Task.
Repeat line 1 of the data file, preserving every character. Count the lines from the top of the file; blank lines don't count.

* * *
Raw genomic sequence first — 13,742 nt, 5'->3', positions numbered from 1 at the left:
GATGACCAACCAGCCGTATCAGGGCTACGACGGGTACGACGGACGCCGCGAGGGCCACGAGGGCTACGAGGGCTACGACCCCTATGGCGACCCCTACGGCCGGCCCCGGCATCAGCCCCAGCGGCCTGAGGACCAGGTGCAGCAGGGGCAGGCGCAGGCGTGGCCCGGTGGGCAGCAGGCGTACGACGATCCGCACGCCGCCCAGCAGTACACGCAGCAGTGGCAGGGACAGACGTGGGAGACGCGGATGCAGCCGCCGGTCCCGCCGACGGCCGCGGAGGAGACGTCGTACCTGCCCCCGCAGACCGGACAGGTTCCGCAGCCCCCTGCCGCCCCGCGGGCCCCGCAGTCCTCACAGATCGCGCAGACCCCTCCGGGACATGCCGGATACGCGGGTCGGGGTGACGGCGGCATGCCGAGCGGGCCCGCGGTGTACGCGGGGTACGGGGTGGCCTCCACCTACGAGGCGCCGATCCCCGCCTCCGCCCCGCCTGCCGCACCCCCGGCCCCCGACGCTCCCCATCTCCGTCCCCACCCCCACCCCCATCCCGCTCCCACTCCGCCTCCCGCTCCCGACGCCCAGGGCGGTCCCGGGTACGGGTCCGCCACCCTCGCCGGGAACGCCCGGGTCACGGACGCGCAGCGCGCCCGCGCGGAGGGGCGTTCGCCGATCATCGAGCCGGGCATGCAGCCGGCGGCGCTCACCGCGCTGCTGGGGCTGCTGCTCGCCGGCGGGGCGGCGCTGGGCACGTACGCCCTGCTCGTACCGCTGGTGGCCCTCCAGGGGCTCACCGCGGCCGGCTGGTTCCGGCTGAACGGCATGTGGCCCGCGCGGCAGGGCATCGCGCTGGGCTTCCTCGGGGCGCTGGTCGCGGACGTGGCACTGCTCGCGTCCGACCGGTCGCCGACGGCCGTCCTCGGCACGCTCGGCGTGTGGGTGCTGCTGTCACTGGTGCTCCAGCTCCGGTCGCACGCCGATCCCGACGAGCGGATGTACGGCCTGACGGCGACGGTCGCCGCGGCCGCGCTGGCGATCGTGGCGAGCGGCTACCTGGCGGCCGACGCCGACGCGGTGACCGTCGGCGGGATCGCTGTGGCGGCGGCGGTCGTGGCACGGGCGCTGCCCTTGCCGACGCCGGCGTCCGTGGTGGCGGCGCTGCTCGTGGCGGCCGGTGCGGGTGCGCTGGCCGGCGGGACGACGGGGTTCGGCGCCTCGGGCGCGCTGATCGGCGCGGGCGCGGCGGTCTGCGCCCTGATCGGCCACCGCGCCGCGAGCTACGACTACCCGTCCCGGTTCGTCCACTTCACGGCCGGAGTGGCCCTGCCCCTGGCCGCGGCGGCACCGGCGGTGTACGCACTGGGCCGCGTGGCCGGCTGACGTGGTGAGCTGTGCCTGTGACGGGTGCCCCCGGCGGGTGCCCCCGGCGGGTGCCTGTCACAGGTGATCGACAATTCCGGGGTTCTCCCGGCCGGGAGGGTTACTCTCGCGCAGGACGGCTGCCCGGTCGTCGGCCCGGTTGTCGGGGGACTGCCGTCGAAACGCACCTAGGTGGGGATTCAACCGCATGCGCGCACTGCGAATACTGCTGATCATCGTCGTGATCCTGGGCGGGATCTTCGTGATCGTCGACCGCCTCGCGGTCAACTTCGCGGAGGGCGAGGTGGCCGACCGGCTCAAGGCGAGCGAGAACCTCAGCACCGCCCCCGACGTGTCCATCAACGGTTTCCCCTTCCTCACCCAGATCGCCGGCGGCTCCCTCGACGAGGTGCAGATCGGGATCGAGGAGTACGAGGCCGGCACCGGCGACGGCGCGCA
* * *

Raw genomic sequence first — 13,742 nt, 5'->3', positions numbered from 1 at the left: